All We Have Is Now

Emerson, Vince and Carl

What do you think is the more interesting story, a story that takes place post-apocalyptic event or before? Personally, I think a book that takes place prior to the event is a more interesting story, as there is the suspense and tension of knowing that something life-changing, well actually world changing, is about to happen and there isn’t anything you personally can do about it. After all, don’t we have change management seminars and the like because people are resistant to change? Once an apocalyptic event happens, it happens, and you are busy dealing with survival in the aftermath. That doesn’t provide much time for self-reflection.  As hard as that is to survive a disaster, I think it’s harder psychologically to deal with knowing the big change is coming, but wondering if you and the people will survive and what should you say to those people knowing what is coming. You can’t focus on everyday matters not knowing whether you will be brave or calm in the thick of it, so how much will you question yourself as a person? So how do you fill that waiting time, with what activities? Drugs, looting, sex, parties, family time, what? What would it be like to regret the chances you didn’t take in life knowing that now you won’t have those choices anymore, that there are no do-overs.

This is why I kind of liked the book All We Have is Now by Lisa Schroeder. Emerson and Vince are two homeless kids living rough who didn’t think things could get much worse. Then they learn along with the rest of the world that an asteroid is going to hit Earth in a couple of weeks. They observe the different reactions of people around them. Some people loot, some party, some find oblivion in drugs, and some people commit suicide. That’s what the pair decide to do. After all, they do everything together and have a very strong bond based on helping each other survive on the streets.   The part of why they are living on the streets is what bugged me a little. There are hints that Vince experienced some things dark enough to explain why he became homeless, whereas Emerson’s reasons for being a runaway sound very petty and immature, there was nothing in her life that was so bad that going hungry and cold on the streets makes sense.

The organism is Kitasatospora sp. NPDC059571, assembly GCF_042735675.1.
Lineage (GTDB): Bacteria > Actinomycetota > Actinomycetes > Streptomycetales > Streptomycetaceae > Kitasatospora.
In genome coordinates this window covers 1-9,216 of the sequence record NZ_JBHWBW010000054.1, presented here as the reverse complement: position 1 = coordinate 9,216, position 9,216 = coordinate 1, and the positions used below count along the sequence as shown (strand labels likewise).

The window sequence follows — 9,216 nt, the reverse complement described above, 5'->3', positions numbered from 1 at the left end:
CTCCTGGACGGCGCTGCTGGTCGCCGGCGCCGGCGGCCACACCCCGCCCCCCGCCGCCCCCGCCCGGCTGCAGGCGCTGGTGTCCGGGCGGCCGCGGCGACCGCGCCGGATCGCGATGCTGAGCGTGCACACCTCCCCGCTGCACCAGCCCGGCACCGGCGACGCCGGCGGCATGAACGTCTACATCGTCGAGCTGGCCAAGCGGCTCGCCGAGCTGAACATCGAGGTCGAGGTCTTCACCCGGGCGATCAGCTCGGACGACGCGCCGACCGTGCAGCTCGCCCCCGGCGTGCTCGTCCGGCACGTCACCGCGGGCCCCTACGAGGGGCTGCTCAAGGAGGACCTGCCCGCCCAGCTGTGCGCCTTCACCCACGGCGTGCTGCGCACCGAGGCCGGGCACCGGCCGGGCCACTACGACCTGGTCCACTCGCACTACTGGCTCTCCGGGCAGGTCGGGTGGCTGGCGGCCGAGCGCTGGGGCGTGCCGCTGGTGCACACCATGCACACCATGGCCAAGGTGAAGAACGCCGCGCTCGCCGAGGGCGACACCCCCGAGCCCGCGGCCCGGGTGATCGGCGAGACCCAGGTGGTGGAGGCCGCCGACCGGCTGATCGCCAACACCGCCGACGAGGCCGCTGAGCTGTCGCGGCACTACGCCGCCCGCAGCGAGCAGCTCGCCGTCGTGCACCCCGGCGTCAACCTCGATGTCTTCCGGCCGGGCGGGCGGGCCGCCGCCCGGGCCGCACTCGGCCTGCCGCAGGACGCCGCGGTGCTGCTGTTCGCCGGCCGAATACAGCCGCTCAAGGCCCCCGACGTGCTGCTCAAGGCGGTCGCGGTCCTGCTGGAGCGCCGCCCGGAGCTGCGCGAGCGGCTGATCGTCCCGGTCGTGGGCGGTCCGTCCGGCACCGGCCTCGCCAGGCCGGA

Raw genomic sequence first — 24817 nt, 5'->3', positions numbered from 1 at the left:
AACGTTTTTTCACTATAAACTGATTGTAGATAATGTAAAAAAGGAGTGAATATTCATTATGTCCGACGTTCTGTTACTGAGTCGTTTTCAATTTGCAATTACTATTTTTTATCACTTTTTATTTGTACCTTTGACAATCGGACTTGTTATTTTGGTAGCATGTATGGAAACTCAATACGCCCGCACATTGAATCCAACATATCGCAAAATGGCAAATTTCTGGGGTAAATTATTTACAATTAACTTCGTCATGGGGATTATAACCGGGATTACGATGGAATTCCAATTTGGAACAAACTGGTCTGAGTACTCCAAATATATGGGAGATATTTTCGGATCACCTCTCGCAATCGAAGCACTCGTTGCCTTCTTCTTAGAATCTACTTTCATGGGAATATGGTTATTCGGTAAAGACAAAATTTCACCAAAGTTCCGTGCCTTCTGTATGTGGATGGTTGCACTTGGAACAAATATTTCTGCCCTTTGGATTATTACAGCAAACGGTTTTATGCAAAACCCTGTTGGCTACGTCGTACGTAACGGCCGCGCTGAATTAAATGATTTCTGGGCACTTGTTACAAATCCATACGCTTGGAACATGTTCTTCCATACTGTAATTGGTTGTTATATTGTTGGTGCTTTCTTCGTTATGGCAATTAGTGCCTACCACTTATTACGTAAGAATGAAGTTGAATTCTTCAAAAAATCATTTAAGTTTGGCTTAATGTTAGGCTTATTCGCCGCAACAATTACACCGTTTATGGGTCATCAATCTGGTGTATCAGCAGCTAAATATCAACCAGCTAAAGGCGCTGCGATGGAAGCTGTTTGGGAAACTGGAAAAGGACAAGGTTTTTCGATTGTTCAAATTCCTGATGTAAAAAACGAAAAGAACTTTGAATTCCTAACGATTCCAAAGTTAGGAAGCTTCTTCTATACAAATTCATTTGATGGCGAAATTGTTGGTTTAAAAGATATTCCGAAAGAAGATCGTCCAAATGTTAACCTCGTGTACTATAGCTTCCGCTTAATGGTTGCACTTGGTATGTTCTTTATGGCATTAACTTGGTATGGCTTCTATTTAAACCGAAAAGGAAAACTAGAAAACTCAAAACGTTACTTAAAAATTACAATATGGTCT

Anyway, the pair’s plan takes a major U-Turn when they find that the bridge they were planning to jump from has already been called dibs by Carl. Carl talks to the pair telling them that he has spent his last days trying to grant people their wishes and he will do one more for them before he goes. Vince’s wish leads the two into some encounters that impact strangers and family alike. It’s kind of a play on the ‘pay it forward’ phenomena, and while some of the encounters come off as a bit too contrived or coincidental, I appreciated that this was a different take on the pre-apocalypse type of story. It would be nice to think that instead of violence in the last days for mankind, our humanity will be displayed by the individual acts of kindness of which we are all capable.





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